Stem Cells Reprogrammed Using Own Genes
Adult skin cells can be reprogrammed into embryonic-like induced pluripotent stem cells, as Nobel laureate Shinya Yamanaka discovered over ten years ago. Up till now, however, reprogramming has only been possible by introducing the critical genes for the conversion, called Yamanaka factors, artificially into skin cells where they are not normally active at all.
Professor Timo Otonkoski at the University of Helsinki and Professor Juha Kere at Karolinska Institutet and King’s College London, with their teams of researchers, have now for the first time succeeded in converting skin cells into pluripotent stem cells by activating the cell’s own genes. This was achieved by using gene editing technology—known as CRISPR—that can be directed to activate genes. The method utilises a blunted version of the Cas9 “gene scissors” that does not cut DNA and can therefore be used to activate gene expression without mutating the genome.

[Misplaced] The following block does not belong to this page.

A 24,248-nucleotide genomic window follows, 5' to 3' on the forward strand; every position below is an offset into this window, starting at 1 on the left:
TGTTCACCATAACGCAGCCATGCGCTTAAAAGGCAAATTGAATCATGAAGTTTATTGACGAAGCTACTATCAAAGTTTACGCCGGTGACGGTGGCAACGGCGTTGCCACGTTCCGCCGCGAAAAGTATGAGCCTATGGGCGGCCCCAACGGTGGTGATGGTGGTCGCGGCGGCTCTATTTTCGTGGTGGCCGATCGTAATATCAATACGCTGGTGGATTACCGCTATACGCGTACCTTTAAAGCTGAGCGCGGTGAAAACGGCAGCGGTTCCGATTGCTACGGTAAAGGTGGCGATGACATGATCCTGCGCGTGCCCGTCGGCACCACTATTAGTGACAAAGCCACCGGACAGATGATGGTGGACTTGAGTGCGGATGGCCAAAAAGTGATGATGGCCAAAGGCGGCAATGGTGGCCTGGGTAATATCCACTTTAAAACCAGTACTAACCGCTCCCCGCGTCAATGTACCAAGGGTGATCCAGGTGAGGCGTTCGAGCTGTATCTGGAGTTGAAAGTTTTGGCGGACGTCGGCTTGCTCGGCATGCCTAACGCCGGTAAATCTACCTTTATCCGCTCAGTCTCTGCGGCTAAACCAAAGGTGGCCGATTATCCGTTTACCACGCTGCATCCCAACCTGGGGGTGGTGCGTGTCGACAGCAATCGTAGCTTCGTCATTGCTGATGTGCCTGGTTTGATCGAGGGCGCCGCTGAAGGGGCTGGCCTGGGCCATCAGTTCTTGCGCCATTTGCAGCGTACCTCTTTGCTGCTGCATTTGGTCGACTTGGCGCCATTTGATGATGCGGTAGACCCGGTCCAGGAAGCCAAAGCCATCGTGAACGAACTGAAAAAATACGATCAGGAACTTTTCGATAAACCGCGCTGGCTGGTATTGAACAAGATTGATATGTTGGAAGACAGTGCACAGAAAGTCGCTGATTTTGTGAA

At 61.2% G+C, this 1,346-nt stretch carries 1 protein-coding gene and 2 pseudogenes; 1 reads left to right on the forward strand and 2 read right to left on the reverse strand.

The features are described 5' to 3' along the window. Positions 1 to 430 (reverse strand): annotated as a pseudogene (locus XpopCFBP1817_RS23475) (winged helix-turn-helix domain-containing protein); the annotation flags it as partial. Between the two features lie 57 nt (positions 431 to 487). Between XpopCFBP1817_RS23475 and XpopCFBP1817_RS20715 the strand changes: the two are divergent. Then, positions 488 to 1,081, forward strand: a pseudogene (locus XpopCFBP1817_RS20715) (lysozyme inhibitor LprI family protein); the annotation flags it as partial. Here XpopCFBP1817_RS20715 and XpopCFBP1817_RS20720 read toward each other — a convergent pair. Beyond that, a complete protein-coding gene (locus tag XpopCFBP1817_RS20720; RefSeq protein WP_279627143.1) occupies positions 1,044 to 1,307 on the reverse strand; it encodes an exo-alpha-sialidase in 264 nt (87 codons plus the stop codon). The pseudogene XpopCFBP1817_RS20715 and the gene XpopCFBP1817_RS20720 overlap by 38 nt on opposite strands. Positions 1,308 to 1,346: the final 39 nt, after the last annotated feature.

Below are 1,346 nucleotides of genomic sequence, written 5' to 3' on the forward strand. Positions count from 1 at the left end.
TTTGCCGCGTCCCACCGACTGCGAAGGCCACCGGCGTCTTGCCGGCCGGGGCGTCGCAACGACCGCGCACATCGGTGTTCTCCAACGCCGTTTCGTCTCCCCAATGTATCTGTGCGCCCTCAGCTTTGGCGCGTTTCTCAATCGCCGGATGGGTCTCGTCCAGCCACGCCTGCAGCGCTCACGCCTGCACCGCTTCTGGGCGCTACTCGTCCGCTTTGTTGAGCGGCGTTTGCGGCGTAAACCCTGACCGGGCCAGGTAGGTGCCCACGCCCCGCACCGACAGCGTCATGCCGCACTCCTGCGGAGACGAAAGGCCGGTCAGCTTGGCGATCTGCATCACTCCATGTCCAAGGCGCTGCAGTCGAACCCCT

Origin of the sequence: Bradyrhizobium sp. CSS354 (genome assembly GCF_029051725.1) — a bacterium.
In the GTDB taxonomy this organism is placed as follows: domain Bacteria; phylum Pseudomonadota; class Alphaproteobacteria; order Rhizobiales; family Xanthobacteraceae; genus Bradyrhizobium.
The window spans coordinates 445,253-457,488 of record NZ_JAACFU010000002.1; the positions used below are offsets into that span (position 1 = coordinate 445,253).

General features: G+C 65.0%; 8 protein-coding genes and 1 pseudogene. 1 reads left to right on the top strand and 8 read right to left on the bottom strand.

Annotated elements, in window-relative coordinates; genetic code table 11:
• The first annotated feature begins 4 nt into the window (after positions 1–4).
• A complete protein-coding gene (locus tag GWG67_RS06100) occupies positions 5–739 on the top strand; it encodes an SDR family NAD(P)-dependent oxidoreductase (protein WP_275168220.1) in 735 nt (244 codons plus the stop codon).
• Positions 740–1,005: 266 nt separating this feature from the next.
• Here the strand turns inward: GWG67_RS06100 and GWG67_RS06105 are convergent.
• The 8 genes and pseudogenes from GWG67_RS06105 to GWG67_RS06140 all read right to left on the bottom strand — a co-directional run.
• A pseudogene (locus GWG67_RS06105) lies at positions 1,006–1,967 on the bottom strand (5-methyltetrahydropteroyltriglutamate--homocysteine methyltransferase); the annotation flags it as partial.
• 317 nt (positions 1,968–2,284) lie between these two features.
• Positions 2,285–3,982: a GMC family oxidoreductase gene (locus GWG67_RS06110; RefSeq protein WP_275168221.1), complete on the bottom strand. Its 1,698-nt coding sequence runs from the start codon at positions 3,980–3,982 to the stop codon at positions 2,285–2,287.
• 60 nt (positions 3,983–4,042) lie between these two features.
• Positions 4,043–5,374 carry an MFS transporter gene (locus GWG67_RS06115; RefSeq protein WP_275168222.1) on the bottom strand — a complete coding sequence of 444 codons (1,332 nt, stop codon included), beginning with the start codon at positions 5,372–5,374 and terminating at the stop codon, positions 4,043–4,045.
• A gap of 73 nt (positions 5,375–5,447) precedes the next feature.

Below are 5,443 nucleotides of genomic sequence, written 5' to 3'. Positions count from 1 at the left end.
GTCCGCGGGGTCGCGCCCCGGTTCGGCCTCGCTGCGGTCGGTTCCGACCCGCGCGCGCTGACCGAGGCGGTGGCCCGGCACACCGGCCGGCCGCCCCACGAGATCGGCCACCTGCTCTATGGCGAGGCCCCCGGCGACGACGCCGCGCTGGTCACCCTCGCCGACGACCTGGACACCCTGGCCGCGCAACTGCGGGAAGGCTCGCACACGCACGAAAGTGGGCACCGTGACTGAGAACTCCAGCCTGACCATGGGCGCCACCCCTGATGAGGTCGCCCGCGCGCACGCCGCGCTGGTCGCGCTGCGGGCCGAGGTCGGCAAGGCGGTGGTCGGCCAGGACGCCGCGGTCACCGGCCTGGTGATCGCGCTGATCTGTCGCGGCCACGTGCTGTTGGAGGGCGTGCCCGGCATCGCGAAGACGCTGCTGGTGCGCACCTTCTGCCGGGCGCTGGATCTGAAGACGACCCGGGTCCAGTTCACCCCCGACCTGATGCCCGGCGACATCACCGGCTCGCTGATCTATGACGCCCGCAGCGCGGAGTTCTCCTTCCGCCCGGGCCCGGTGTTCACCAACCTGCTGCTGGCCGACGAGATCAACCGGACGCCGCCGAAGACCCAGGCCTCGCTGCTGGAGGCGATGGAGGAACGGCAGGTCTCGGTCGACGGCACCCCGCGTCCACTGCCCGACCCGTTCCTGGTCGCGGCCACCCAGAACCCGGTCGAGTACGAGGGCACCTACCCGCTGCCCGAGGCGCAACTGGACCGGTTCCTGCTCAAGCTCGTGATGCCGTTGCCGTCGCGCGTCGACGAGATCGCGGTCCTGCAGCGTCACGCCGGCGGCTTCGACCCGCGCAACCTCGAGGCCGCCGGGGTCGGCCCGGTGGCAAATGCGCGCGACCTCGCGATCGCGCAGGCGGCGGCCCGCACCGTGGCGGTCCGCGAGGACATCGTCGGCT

The technique is, theoretically, a more physiological way of controlling cell fate and may result in more normal cells, according to Professor Otonkoski. “Using this technology, pluripotent stem cells were obtained that resembled very closely typical early embryonal cells,” Professor Kere says.
The discovery also suggests that it might be possible to improve many other reprogramming tasks by addressing genetic elements typical of the intended target cell type. In addition, the study opens up new insights into the mechanisms controlling early embryonic gene activation.
Science Daily. July 6. Nature Communications. July 6.